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Batman

img_2097This is less a review and more a thank you to the Millar Foundation for putting on a truly awesome Superhero Fun Run this weekend.

I’m sure that many of my fellow geeks, nerds and coolios will recognise the name Mark Millar from excellent comic books such as Kick Ass, Kingsman: The Secret Service and Superior as well as more instantly recognisable names such as Spider-Man.

Beyond comics though he founded the Millar Foundation with the aim of providing transformative opportunity and community in the place he grew up. What a thoroughly decent idea and well worth an internet search to articles about the projects the Foundation is involved in or click here to see the photographs from recent events

This latest event was just the kind of thing that a running and comic book obsessed father and daughter would be very attracted to. And so we went along.

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When we rolled up to Drumpellier Country Park the sun was shining wonderfully but thankfully it wasn’t too hot as being in superhero garb was a little different to my Ronhill and La Sportiva technical tops. We had traded in our usual monikers for a crack at being Supergirl and Mister Incredible (some might say that’s no change for me – I jest) and we delighted in a bit of cape swooshing as we left the car park.

As we ambled along the path we were picked out by the local press photographer for a quick snap and then directed to the registration point. All was lovely, everybody hugely welcoming and there was some delicious fruit juice, bottled water and bananas available to the runners pre-race. Awesome.

We were half an hour early so Supergirl and I sat enjoying our fruit juice and admiring the many wonderful costumes on display.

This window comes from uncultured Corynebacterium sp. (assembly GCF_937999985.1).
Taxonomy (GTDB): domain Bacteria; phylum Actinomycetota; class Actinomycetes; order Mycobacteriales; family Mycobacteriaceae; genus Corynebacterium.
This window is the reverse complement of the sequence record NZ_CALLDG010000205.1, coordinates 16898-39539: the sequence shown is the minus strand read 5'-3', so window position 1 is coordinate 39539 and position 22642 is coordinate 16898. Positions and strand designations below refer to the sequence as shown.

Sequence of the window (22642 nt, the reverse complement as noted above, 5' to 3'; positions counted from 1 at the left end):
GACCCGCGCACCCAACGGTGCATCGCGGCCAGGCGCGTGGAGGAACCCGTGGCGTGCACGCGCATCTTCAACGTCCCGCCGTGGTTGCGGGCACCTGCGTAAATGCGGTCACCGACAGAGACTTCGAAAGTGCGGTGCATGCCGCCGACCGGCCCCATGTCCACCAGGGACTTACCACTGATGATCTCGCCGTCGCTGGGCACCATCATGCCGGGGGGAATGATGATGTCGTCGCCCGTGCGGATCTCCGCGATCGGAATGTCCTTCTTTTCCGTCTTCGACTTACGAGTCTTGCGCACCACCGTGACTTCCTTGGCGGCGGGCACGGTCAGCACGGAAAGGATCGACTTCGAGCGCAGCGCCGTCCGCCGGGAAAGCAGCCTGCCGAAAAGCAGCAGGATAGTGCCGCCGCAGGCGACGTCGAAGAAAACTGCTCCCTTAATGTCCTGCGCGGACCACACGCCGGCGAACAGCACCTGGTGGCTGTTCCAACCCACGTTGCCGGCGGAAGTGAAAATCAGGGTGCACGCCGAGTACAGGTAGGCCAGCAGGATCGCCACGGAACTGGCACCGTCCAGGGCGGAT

As it was ‘Batman Day’ (The Caped Crusaders 80th birthday) there were lots of dark knight detective themed characters but there was a significant amount of Captain America, Hulk, Supergirl, Wonder Women, Spider-Men and Supermen ready to race. I did catch sight of a couple of Deadpool runners and even one Gecko from PJ Masks, it was an eclectic and wonderful mix.

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Before long it was race time and after a bit of a warm up from the team at the local gym we were thrust on to the course. The race kicked off at about 11 and I had taken up my customary position at the back of the pack and had instructed Supergirl to take it steady as this was her longest race to date.

As the gaggle of superheroic runners set out we began to find our stride and it wasn’t long before we began overtaking all manner of caped competitors. The key for me, in the run, was that Supergirl maintain a sensible pace and run consistently throughout the distance. Many of the young people running were prone to bursts of speed and then being forced into walking as they had expelled all their power. No such issue confronted us and we gently ambled our way through the field and down the tarmac path with it’s wonderful views across the lake.